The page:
An average of 898 startups were born in the area per year from 2011-2015, with the total number of these companies increasing 23% in the same time period.
As mentioned earlier, digital business turnover increased 45% from 2011-2015, which is perhaps why 85% of those surveyed in the area said they were optimistic about digital growth.
Talent supply is an issue in Manchester – you may be sensing a theme here – with just 27% of survey respondents claiming the availability of skilled workers is ‘good’.
Some 38% of those surveyed in Middlesbrough said they rated access to talent as ‘good’, but many don’t feel their lives are terribly peachy, with just 58% saying they have a good quality of life.
There are 6,970 digital technology jobs in the area, with an average salary of £34,956.
The average number of tech startups created per year between 2011 and 2015 was just 65, but The Launchpad on Teesside University’s campus is aiming to increase this by offering up to £10,000 to graduate entrepreneurs via its Launchpad FUEL startup programme.
Newcastle-based tech workers seem very content, with a whopping 90% stating their quality of life is ‘good’. Their talent supply isn’t quite so positive, though, with only 22% of survey respondents labelling this as ‘good’.
There are 20,290 digital tech jobs in the area, paying an average of £51,213 per annum. The work these people do translates to a GVA of £1bn.
Some 21.7% of digital tech businesses in Newcastle are classed as ‘high growth’, with digital business turnover increasing 40% between 2011 and 2015.
Alan Laing, managing director, Northern Europe, at Sage, suggested there is a strong sense of community among the businesses in Newcastle and a willingness to collaborate.
“This is a thriving community, which creates a highly valuable digital tech talent pool and strongly contributes to the nation’s digital tech sector,” he added.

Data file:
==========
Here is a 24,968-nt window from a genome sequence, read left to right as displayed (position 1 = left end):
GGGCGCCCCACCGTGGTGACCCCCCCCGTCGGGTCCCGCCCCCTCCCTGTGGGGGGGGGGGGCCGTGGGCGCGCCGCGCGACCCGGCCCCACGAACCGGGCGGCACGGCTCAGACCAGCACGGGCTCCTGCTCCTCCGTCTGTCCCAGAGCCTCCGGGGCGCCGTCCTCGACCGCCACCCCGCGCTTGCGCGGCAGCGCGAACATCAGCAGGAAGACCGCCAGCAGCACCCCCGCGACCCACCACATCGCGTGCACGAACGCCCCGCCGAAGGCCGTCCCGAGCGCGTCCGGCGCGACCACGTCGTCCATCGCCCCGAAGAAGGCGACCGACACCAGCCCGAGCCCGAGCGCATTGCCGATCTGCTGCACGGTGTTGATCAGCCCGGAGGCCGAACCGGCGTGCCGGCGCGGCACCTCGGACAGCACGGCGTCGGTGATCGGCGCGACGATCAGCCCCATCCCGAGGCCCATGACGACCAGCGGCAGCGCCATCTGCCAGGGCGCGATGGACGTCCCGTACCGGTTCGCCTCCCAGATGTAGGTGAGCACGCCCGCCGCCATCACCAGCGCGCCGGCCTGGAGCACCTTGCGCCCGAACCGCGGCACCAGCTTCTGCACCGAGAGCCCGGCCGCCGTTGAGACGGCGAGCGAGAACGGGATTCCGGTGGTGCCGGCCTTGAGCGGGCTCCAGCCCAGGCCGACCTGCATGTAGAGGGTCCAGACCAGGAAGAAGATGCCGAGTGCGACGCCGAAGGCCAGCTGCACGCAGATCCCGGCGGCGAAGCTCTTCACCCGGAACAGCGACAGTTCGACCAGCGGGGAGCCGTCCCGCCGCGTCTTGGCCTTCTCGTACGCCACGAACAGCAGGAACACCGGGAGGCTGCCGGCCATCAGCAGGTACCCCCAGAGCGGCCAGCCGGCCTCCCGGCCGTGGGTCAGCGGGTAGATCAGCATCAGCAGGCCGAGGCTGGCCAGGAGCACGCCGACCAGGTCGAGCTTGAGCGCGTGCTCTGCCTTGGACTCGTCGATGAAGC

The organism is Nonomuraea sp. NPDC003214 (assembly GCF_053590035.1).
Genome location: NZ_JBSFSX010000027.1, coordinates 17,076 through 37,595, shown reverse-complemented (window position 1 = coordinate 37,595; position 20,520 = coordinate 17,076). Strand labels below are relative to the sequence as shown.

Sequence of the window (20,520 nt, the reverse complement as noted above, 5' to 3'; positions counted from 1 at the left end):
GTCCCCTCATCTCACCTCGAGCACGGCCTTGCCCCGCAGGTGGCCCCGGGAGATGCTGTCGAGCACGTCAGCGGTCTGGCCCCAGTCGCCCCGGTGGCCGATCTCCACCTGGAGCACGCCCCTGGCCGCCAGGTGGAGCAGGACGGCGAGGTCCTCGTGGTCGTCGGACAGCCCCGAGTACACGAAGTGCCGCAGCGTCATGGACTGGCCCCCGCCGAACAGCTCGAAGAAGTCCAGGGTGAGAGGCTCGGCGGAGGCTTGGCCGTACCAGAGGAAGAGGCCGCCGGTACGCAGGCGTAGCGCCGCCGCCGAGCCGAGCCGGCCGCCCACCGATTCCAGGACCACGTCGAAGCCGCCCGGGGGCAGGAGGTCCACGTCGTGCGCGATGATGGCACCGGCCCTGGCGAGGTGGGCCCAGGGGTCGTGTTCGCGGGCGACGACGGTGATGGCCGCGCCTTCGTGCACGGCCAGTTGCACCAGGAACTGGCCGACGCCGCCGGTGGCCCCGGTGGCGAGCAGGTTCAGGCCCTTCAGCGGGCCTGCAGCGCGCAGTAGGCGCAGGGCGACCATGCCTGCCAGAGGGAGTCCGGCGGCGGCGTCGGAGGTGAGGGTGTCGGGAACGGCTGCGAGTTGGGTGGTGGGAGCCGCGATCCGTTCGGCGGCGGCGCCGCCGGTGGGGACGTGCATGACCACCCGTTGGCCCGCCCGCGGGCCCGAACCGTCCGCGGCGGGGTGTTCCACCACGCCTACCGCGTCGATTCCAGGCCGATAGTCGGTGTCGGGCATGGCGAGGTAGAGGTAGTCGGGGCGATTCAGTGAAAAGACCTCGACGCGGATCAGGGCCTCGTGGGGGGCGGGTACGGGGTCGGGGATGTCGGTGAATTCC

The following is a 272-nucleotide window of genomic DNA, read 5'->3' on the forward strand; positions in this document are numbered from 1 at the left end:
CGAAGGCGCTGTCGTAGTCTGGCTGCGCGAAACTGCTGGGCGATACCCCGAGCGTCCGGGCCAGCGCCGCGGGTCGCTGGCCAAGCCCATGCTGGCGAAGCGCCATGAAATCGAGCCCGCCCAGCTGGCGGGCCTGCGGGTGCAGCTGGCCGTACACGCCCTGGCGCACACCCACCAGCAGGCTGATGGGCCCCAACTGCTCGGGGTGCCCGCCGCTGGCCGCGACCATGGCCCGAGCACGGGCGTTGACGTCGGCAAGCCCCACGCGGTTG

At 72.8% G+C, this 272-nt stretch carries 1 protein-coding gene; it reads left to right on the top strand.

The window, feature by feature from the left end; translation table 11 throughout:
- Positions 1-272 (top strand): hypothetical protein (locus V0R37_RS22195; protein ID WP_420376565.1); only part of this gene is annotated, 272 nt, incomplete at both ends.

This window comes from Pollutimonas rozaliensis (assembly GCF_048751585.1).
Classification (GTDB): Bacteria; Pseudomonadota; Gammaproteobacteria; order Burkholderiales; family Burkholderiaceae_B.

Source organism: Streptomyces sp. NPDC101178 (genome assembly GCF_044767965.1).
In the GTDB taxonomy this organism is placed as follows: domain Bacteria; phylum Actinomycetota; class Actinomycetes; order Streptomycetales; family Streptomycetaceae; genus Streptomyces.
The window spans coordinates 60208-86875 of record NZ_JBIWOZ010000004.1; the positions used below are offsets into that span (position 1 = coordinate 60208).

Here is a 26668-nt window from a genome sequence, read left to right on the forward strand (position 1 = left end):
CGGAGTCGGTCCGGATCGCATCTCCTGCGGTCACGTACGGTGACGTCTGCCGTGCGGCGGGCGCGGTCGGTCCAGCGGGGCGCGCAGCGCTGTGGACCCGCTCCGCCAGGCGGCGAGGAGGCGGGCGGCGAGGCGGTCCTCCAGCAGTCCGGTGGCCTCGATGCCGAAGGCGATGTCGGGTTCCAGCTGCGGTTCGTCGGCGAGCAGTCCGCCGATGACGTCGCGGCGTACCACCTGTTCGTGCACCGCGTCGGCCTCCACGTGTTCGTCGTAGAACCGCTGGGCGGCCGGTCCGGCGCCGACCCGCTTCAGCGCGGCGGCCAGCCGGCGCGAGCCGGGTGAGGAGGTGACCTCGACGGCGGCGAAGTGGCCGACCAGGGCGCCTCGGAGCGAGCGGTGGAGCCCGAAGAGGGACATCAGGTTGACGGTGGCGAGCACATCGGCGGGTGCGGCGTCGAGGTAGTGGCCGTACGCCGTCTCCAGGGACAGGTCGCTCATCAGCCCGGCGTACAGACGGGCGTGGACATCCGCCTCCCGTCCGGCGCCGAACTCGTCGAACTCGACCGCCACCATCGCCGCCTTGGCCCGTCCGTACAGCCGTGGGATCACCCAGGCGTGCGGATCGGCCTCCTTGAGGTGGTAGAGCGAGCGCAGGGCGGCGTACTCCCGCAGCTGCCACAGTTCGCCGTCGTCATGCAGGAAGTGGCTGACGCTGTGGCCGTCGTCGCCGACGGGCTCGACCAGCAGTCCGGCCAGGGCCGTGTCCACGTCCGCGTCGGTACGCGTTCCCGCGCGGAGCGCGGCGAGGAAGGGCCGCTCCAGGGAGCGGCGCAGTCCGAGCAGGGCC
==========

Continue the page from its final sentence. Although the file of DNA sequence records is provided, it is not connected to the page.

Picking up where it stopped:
There are 18,961 digital tech economy jobs in Sheffield, with an average salary in this field of £46,278. Digital GVA in the city averaged at £339m from 2013-2015 and 11.3% of tech firms there are classed as ‘high growth’.
Quality of life was described as ‘good’ by 82% of respondents but, you guessed it, talent supply is poor, with just 27% calling it ‘good’.
The average number of tech companies being created per year in Sheffield from 2011-2015 was 173, with digital business turnover increasing 38% in the same time frame.
The city won £3.5m from central government and is using it to create a digital incubator, so we could see the number of startups in the city rise rapidly over the coming years.
Sunderland tech workers, of which there are 5,742, earn an average salary of £38,895, almost £8,000 more than the average earned by those in the area who don’t work in tech.
Digital GVA from 2013-2015 averaged £148m and this was based on the birth of just 46 startups per year (on average). Digital business turnover is rocketing, though, with a 101% increase in growth from 2011-2015.
Talent supply isn’t great, according to those who work in the local tech sector, with just 22% labelling it ‘good’. Some 63% described their quality of life as ‘good’, but significantly more (81%) said they had a good level of optimism in local digital growth.
Not everyone believes there is a talent shortage in Sunderland. Dominic Edmunds, CEO and founder of SaleCycle, said: “This region has a very strong talent pool that the company has tapped into in order to grow rapidly in recent years. From this Sunderland base, SaleCycle has been able to build a great client list and expand across the globe, with offices now in Washington, DC, Paris and Singapore.
Tech City News is accompanying Tech City UK on its Tech Nation tour (before you ask, we’re not connected, we just have similar names!) Stay tuned for more coverage and regional analysis.